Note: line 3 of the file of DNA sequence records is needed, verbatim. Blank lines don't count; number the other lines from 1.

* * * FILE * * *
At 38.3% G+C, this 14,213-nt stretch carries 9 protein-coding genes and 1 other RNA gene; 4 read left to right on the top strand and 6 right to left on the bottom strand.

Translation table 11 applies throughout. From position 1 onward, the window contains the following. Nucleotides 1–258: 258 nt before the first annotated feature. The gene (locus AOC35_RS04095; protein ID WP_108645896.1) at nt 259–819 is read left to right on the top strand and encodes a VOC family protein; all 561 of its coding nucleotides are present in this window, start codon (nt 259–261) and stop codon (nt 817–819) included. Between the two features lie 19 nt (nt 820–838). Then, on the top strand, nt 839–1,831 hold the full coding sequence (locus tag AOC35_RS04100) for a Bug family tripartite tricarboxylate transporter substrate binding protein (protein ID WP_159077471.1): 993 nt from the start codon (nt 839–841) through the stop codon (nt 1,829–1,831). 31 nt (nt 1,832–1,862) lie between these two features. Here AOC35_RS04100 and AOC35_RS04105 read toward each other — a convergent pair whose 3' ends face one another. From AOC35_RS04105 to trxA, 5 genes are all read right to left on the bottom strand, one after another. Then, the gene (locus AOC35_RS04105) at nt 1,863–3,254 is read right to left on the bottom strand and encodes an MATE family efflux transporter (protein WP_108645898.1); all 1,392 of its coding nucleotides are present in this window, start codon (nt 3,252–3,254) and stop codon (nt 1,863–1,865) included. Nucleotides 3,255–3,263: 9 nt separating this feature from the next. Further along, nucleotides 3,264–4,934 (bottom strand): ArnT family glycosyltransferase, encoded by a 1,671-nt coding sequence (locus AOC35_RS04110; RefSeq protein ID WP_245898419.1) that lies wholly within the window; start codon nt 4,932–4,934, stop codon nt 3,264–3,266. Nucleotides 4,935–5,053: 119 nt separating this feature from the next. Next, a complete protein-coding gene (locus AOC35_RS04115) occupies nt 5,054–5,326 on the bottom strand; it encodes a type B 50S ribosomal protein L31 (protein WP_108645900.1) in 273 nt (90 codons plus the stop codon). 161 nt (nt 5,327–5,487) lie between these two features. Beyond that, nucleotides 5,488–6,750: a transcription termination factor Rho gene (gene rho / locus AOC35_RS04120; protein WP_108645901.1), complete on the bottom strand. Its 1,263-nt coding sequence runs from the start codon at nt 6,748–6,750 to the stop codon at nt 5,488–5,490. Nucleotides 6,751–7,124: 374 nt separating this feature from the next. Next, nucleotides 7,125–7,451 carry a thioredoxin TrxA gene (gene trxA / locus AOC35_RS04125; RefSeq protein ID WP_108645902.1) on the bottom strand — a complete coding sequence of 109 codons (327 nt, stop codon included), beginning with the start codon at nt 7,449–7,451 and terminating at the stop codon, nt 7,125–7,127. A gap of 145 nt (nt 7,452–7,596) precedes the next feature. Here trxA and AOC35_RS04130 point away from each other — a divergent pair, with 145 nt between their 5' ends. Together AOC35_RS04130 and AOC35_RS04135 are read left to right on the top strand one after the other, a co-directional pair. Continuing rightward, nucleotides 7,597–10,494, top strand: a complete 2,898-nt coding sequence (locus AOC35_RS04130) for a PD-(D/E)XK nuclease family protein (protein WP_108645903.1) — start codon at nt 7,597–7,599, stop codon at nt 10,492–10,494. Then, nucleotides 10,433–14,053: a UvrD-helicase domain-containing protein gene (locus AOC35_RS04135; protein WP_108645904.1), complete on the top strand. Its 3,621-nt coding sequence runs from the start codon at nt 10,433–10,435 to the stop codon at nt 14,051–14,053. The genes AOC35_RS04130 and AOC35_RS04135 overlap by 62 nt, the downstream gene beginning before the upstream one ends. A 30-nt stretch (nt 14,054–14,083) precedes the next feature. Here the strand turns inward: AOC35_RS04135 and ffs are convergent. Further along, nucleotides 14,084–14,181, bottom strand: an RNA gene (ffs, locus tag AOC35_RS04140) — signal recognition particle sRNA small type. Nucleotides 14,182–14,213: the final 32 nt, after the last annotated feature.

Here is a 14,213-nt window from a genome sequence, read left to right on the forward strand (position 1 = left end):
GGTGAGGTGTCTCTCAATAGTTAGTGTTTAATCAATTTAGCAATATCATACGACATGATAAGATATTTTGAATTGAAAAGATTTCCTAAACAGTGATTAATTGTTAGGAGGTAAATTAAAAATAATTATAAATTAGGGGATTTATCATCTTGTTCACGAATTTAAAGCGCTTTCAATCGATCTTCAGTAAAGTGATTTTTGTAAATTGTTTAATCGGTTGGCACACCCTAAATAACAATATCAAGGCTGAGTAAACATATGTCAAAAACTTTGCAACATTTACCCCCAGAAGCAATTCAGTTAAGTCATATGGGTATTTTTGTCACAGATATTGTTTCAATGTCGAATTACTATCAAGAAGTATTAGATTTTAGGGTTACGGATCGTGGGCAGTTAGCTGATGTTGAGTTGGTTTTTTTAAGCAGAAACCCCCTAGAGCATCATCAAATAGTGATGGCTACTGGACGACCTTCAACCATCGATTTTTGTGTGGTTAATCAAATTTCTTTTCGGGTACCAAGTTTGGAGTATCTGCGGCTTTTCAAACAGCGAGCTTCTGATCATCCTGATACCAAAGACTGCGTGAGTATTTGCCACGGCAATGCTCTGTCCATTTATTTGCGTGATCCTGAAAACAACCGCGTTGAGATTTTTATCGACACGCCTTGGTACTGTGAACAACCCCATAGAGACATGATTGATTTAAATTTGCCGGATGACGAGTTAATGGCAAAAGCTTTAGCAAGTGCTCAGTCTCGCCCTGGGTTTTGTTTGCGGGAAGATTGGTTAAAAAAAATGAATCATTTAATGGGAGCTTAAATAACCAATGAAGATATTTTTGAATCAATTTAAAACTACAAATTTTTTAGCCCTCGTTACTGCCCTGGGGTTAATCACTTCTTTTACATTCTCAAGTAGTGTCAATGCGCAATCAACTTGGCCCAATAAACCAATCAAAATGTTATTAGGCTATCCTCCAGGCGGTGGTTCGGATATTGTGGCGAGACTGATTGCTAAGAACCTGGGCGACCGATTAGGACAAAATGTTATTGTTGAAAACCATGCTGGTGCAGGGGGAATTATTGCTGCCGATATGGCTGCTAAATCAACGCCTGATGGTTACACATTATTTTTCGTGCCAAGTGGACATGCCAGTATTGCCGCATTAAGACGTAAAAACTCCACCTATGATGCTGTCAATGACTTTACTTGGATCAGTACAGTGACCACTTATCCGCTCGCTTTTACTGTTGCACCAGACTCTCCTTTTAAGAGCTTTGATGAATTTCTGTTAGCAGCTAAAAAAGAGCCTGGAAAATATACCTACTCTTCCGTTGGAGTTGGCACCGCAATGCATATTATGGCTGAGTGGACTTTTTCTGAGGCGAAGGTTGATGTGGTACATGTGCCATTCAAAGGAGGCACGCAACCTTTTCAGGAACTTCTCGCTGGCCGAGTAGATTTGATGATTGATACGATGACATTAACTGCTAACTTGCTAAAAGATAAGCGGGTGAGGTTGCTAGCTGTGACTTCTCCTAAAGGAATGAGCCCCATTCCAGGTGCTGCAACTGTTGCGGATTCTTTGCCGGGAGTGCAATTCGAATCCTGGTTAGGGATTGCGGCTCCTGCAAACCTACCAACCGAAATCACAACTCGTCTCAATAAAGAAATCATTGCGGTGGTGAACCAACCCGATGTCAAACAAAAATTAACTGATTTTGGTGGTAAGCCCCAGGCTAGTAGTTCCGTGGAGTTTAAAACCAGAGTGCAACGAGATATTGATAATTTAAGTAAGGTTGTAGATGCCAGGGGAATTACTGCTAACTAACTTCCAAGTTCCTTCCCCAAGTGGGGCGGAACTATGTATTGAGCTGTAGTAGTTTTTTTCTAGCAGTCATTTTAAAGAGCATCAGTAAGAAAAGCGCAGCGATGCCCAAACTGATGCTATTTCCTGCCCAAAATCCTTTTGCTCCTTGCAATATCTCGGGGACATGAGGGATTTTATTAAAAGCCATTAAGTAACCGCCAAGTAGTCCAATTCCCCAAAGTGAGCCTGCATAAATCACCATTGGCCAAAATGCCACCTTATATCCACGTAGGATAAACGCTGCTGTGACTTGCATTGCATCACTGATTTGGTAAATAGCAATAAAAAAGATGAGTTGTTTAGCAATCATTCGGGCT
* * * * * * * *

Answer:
Here is a 14,213-nt window from a genome sequence, read left to right on the forward strand (position 1 = left end):